The dictionary defines a paradox in several ways:
- a seemingly absurd or self-contradictory statement or proposition that when investigated or explained may prove to be well founded or true.
- a statement or proposition that, despite sound (or apparently sound) reasoning from acceptable premises, leads to a conclusion that seems senseless, logically unacceptable, or self-contradictory.
- a situation, person, or thing that combines contradictory features or qualities.
"If time travel was possible..."
Time travel. If time travel was possible, then presumably someone from the future would have already gone back in time to change the past. Therefore, when someone says they, for example, would have stopped Hitler, they actually wouldn't because someone already would have made that correction in time. Instead, that must have been, unfortunately, the best possible outcome out of all possible outcomes. Either that or time travel just isn't possible which seems significantly more likely.
"You take a ship..."
You take a ship and replace every single part in it with a new one. Is it still the same ship? If not, at what point does it stop being the ship you knew? Also, if you take all the parts you replaced and build another ship with them, is it the original ship?
Camus regards The Absurd as a paradox. Humans are constantly driven to seek meaning in a world that doesn't appear to have any.
"You receive a strange machine..."
The Bootstrap Paradox
You receive a strange machine and a note that says "This is a time machine, recreate the time machine and send the machine back in time to the day you received it (today)." Bewildered, you set to work to recreate the time machine. When you are done and have tested it, you send the original machine and the note back in time to the day you received it.
You didn't create the machine you received from yourself, where did it come from?
"But any number..."
The Galileo paradox
The sequence of square numbers: 1, 4, 9, 16, 25, 36, 49, 64, etc clearly shows that there are a lot fewer square numbers than there are non-square numbers, as the distance between them gets increasingly longer.
But any number can be multiplied by itself and the result of this multiplication is a square number. So it must also be true that there are at least as many square numbers than there are non-square numbers.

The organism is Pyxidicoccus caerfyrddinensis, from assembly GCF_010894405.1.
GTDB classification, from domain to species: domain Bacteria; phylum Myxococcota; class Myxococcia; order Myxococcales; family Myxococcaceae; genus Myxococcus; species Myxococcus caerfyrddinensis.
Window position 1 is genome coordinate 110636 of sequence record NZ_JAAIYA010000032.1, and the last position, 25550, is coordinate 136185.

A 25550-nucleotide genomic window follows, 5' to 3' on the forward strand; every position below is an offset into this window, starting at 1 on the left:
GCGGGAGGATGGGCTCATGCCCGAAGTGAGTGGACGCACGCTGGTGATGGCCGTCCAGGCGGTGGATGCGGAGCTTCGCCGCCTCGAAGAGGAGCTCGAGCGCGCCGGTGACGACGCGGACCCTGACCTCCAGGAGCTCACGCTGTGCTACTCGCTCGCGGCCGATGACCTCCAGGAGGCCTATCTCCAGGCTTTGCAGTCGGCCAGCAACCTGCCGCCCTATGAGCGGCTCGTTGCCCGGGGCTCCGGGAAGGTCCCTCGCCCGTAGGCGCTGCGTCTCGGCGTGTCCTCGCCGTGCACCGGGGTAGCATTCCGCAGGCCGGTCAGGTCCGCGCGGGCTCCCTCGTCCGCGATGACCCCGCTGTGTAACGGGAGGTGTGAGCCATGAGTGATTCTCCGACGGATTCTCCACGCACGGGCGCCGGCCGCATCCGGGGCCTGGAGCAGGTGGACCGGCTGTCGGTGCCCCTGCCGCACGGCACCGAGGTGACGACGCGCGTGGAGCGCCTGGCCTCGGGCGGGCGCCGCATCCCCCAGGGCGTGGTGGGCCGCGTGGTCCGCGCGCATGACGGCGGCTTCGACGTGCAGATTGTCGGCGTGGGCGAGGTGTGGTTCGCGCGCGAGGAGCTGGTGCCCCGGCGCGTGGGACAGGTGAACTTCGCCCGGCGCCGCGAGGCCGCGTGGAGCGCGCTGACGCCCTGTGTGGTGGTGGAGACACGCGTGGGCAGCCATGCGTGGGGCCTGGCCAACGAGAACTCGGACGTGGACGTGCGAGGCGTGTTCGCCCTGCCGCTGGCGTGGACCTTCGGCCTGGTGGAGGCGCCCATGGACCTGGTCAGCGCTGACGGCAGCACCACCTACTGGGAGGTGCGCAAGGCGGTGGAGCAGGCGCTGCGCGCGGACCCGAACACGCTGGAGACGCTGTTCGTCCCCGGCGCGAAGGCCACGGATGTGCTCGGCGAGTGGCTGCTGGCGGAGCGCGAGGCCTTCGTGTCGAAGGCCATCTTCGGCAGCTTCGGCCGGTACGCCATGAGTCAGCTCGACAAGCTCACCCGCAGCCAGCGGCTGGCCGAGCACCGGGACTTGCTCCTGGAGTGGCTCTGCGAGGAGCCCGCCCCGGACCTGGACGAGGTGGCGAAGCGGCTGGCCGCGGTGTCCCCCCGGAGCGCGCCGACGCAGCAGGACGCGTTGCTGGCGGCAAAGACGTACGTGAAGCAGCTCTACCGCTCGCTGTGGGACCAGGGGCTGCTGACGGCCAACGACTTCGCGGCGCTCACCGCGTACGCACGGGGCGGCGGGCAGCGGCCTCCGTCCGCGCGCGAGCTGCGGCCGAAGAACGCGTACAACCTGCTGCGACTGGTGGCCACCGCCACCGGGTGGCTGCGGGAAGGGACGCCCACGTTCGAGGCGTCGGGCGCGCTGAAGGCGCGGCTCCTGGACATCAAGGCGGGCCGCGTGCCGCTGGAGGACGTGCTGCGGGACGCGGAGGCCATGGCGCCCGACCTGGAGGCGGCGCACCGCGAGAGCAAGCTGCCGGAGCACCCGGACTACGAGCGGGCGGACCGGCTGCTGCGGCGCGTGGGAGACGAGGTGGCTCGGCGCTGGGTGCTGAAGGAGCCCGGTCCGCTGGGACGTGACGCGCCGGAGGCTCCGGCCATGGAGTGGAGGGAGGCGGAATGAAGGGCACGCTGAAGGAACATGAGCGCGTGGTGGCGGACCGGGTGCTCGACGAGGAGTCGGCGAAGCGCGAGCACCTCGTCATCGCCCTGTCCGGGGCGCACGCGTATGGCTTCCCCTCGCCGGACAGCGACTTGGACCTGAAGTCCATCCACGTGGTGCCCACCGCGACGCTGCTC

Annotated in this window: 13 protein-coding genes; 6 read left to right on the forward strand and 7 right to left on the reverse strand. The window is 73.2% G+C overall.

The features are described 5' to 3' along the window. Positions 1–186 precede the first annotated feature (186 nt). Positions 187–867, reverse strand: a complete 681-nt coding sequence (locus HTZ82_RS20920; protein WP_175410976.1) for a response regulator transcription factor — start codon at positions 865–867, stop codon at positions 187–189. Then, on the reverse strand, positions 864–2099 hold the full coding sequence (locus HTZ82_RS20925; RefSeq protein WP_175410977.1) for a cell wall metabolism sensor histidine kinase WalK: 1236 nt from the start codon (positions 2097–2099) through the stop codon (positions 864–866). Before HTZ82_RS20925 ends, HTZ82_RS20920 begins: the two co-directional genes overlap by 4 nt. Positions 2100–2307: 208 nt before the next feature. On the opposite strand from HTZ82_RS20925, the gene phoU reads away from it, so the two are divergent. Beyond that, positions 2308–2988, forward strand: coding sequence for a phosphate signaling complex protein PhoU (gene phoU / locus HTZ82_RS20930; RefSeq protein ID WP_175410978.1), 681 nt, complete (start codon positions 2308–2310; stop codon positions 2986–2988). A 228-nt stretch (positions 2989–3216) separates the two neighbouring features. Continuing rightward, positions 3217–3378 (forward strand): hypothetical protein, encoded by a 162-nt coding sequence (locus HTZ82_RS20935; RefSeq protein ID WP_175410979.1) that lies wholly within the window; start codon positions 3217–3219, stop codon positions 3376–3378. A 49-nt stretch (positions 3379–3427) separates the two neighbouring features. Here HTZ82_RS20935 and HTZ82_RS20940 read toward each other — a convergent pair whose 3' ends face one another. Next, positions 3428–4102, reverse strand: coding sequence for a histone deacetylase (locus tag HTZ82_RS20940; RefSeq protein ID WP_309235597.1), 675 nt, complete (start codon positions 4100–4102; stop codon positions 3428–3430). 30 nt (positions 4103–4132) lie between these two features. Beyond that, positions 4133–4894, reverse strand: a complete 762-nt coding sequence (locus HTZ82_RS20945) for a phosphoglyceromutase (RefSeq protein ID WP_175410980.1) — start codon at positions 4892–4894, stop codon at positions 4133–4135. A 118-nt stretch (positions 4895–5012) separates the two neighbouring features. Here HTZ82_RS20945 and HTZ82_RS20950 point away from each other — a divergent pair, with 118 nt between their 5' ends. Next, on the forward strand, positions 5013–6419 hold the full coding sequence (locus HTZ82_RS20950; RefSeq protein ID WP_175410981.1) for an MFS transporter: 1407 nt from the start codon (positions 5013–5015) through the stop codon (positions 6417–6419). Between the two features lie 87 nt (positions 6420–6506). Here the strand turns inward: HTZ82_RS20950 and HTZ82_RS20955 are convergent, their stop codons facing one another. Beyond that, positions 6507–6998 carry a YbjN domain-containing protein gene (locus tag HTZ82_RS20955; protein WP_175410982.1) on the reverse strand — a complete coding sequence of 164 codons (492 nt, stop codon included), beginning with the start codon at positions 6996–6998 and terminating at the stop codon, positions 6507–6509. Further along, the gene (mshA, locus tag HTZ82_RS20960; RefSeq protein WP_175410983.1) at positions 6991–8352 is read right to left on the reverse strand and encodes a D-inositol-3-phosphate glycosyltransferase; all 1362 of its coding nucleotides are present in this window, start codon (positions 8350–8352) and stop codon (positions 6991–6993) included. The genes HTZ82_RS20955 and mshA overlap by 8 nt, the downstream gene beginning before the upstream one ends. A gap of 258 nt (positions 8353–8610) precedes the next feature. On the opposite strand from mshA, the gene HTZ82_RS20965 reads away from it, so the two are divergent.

"This one is basically..."
Mine is probably Zeno's Dichotomy paradox although having a favourite paradox is a weird thing.
This one is basically that to reach a certain distance you have to reach half way first. So if the door is 10m away you first have to reach 5m then after that 2.5m then 1.25 and so on and so on which means you will never reach the door.
The other one is The Ship of Theseus, also known as Theseus's paradox. Sometimes also known as the Axe paradox
The axe version is that if you are given an Axe and replace the wooden handle is it the same axe? What if you then replace the blade? How many times can you repeat this process before the Axe is no longer the same Axe?
The cool thing about this is that your entire body is made up of a different set of cells every 7 years or so (as cells die). So can you really say you're the same person you were 7 years ago?
"I was in denial for a good bit..."
How 0.9 repeating is equal to 1 There's lots of different ways to prove it but the simplest for me is this example:
X = 0.9999... Multiply it by 10, so 10X = 9.9999... Subtract 1X from 10X or 9.999... - 0.9999... which equals 9 So then 9X = 9, simplify to X = 1
I was in denial for a good bit when I first heard of this.
"If we assume..."
The Fermi Paradox
It's basically about the existence of aliens and can be summed up as:
"1- The Milky Way contains hundreds of billions of stars, and billions of them are similar to the sun.
2- It is highly likely that some of these stars will have planets that are similar to Earth.
3- If we assume – via the Copernican principle – that Earth is not particularly special, then intelligent life should also exist on some fraction of these Earth-like planets.